Disclaimer: This article is for educational purposes only. Davis Staffing is not affiliated in any way with the authors, publishers or retailers of the books mentioned in this article.

How to Prepare for Your 2013 Performance Review

November 15th, 2013

At the end of each year, many employers choose to conduct their annual performance reviews. This is to help establish fair compensation increases and to set new performance goals for the coming year. Yet, for a vast majority of employees, the performance review process is negative and creates a great deal of worry.

Why do employees fear performance reviews?  

  • Employees may worry that they will lose their jobs or not get a raise in pay if they are not working up to company performance standards.
  • Staffers may anticipate that added responsibilities or requirements that will put more strain on already burdensome assignments.
  • Employees may not understand the entire performance review process and find it to be critical rather than helpful to them.

For these reasons and several others, the end of year performance review is something that causes employees to avoid thinking about them. However, this is a mistake. Instead of looking at performance reviews as a necessary evil of being employed, it’s more beneficial to look at a review as time to shine and go after the raise that you deserve. It’s always better to prepare for a performance review rather than just dread it.

Get prepared for your 2013 annual performance review!

Here are some ways you can prepare for your 2013 annual performance review, and come out ahead.

#1 – Make a list of all the new tasks and projects you worked on over the course of the last 12-months.  

Chances are, you have accomplished a lot over the last year. You’ve probably been asked to take on new tasks as a result of new projects that have landed on your desk. This is a good thing, in terms of your career. Make a note of these new tasks and projects to leverage during your performance review.

#2 – Write down at least 3-5 new things you learned and new skills you developed as a result of your hard work.

For each new project or task you’ve taken on, you’ve likely gathered a whole new set of knowledge that makes you a more valuable employee. Write down the things you’ve learned or the new skills you’ve developed as a result of your efforts. Again, these make you more worthy of a raise in pay.

#3 – Take out your last year’s performance review and compare where you were this time last year to where you are now.

If you’ve been on the job for more than a year, you probably experienced a review last year around this same time. Find or ask for a copy of your performance review (from the HR department or your manager) and take the time to read through it. Look for goals you set out to achieve, and any areas that still need work.

#4 – Make a note of the value you brought to your employer, the goals you met, and the goals you have for the coming year.

Using your last year’s performance review as a report card to what you accomplished this year, make a note of the areas you excelled in. Also consider the areas you want to focus on this year as part of your ongoing career development. You can use this information to ask for training support and to help you rate yourself during your performance review.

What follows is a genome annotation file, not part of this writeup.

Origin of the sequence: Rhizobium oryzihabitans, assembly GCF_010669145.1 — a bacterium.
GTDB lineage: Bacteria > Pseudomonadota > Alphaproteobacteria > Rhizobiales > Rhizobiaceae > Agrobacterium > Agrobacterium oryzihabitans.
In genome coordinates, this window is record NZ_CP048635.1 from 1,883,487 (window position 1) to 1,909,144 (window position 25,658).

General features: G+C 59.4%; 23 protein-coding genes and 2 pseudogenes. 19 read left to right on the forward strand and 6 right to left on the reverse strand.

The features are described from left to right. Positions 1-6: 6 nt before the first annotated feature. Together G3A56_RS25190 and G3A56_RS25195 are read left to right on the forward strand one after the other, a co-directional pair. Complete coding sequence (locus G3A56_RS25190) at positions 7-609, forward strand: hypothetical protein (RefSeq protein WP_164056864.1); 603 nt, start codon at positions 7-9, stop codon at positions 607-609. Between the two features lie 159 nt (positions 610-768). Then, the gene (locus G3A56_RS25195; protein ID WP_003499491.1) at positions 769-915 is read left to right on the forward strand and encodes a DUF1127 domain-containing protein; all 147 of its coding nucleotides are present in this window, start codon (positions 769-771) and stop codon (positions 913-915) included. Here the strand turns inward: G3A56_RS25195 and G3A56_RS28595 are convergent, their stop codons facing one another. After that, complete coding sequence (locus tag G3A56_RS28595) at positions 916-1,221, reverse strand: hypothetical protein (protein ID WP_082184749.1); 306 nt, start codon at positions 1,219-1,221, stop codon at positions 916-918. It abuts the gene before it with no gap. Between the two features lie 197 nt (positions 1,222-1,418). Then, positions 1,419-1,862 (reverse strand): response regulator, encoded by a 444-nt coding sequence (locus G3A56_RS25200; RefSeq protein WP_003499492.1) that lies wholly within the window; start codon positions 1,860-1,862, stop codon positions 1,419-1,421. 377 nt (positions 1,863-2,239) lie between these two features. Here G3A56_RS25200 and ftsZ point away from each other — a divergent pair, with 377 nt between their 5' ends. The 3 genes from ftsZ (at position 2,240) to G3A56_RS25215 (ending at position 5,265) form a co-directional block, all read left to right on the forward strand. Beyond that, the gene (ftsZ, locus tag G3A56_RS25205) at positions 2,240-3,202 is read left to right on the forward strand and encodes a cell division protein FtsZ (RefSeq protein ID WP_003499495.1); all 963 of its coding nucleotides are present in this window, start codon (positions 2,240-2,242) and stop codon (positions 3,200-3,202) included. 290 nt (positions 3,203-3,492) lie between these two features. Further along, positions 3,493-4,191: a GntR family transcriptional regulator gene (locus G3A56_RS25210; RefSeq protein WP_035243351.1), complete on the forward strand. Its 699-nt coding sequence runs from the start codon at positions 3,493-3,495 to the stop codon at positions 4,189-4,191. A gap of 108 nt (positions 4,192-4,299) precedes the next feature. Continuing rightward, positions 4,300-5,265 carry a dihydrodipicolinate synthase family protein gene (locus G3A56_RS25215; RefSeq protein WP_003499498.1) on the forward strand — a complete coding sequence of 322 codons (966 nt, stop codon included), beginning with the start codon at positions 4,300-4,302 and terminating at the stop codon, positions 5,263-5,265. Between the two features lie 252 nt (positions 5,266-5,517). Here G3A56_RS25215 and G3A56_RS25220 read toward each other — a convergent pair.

#5 – Mentally prepare yourself for your annual review by being positive and proactive.

When you are asked to participate in your performance review, do so with a positive mindset. Look forward to the feedback you will receive as it can help you grow as a professional. Be ready to demonstrate how you went over and beyond your normal job duties. Leverage your learning and achievements in your performance review to validate a generous raise in salary or a new job title.

If you are looking for employment agencies in Hammond IN, contact us today.

Job Hunting While Employed – Cover Your Tracks

July 27th, 2012

The job market is tough out there. Even as small signs of recovery are appearing on distant horizons, companies are still reluctant to raise salaries, reduce hours, or hire new employees.  This leaves a lot of people in the market for new jobs but unwilling to put their existing jobs at risk in the process. Sometimes, after all, “prudent silence is wise.” This is especially true when you’re putting out feelers and sending our resumes for other jobs while still employed in yours. Here are a few tips that can help you keep your job search under the radar and off the charts with your current employer.

1)   Keep your search off company tech. As tempting as it may be to check all the job sites and boards during your lunch hour, that’s not a wise use of company equipment. Don’t use the corporate computers or your business email address. You never know who’s watching or what that person is watching for. Instead, limit your job search activities to your personal computer.

2)   Remember that slow and steady wins the race. The job market is not hopping at the moment. Don’t get discouraged after one or two missed opportunities. Use them as learning curves and make the most out of the next one. For many people, keeping a hopeful eye out for the the job you want next is what keeps you coming in, day after day, to the job you have now. Don’t lose sight of that. But, be prepared to stick with it for a fair amount of time.

3)    Don’t draw attention to the fact that you’re “in the market” for another job. In other words, don’t suddenly start dressing up every few days for no apparent reason. People will put two and two together. Instead, consider changing clothes off-premises when you have an interview.

4)   Network. Network. And then, network a little more. The best job leads you’re ever going to come across aren’t going to show up in help wanted ads. They’re going to come to you over the phone or through email from friends who’ve heard about openings and think you’re a good fit. It’s true. But that means you need to get out there and start making the right kinds of friends. Attend conferences and symposiums in your field. Get to know people “in the know” and make sure they know you too. Rub elbows, have dinner, and play tennis (golf, racquetball, etc.) with them. You can do this while keeping your job without ever seeming suspicious and it will deliver results over time.